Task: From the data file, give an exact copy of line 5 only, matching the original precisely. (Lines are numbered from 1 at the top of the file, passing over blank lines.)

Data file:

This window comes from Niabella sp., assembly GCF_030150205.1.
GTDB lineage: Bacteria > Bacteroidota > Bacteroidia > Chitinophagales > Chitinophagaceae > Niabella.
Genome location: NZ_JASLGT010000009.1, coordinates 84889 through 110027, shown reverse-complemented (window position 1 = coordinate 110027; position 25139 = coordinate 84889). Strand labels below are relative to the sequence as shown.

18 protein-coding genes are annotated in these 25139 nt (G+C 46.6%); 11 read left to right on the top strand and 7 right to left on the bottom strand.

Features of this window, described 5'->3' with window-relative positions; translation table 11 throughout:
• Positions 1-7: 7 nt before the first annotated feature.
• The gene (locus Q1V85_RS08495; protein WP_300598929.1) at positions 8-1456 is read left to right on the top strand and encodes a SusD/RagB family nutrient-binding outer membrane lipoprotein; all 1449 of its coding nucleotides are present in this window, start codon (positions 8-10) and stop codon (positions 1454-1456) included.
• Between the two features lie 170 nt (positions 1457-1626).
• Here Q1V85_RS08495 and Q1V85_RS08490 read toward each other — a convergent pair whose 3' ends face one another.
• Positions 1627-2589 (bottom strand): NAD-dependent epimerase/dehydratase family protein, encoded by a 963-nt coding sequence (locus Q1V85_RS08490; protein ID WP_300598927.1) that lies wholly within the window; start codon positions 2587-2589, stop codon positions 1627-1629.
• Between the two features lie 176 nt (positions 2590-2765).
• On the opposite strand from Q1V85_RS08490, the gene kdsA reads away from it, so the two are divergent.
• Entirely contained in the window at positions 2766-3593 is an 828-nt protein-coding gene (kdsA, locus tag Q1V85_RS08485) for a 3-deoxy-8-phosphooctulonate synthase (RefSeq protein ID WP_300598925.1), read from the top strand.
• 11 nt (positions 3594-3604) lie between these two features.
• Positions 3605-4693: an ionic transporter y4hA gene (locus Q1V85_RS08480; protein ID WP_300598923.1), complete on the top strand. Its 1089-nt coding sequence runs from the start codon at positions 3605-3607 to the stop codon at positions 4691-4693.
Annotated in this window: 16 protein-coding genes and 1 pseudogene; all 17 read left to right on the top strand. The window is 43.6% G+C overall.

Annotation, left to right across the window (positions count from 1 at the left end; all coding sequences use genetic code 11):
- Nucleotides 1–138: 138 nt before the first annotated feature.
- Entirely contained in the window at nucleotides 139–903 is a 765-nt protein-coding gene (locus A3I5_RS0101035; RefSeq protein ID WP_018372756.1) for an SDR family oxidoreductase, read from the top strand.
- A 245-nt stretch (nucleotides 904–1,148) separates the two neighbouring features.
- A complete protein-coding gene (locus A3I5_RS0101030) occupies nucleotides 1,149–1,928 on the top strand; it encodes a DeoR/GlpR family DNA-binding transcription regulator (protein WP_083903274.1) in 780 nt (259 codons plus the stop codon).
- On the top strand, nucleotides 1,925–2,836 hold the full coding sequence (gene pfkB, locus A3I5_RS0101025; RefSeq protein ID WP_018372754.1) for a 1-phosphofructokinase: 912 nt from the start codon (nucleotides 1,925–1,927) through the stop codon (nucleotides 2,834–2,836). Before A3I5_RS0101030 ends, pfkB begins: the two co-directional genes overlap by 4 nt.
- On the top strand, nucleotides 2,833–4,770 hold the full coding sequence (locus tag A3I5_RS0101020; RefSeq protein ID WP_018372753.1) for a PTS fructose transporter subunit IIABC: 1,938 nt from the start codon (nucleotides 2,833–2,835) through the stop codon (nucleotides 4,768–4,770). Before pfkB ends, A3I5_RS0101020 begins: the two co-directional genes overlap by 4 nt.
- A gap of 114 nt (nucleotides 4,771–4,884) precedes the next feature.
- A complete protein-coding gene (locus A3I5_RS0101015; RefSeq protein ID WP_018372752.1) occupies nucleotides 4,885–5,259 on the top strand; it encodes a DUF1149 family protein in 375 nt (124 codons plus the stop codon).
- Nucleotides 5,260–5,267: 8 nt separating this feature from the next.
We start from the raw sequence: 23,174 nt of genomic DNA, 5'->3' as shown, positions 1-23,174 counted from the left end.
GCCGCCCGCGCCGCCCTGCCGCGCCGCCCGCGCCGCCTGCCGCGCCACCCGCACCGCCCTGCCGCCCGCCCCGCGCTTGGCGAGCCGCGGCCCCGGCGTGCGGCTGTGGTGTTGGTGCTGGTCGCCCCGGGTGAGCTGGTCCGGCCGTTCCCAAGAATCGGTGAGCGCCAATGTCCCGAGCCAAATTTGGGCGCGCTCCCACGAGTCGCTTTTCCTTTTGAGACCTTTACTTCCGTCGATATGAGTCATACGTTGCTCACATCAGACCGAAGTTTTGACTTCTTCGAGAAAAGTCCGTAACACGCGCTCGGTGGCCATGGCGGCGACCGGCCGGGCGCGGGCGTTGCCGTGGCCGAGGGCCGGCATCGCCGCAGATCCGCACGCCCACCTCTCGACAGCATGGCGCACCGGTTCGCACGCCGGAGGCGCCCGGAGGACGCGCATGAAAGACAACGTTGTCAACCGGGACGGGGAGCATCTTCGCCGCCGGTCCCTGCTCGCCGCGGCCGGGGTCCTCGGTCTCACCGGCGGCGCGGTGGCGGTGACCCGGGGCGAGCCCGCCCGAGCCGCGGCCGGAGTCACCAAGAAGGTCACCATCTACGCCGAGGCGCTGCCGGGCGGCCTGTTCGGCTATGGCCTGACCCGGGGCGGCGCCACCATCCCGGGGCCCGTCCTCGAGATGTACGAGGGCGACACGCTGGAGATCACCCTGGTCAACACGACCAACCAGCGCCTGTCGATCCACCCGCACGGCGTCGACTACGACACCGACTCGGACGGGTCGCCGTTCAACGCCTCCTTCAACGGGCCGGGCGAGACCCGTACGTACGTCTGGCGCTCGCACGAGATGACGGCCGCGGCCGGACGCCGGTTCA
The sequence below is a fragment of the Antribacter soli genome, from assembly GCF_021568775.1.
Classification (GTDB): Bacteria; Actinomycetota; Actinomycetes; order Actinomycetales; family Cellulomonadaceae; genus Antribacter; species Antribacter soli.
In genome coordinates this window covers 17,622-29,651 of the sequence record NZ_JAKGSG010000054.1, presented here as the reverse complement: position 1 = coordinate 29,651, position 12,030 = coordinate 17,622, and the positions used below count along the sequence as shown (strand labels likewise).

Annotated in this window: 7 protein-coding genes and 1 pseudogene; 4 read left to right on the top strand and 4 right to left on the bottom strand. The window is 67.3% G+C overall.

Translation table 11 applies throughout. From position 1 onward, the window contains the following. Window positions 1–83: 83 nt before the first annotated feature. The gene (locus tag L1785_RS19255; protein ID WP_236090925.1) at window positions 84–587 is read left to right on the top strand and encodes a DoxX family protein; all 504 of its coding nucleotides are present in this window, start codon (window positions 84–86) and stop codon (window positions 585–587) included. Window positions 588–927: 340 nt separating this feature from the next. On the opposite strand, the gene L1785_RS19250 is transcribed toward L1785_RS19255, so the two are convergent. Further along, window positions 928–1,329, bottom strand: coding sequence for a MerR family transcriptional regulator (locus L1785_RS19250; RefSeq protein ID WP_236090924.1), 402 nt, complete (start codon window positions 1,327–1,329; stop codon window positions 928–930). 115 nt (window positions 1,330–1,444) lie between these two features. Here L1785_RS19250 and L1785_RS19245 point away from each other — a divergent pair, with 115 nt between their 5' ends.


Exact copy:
Features of this window, described 5'->3' with window-relative positions; translation table 11 throughout: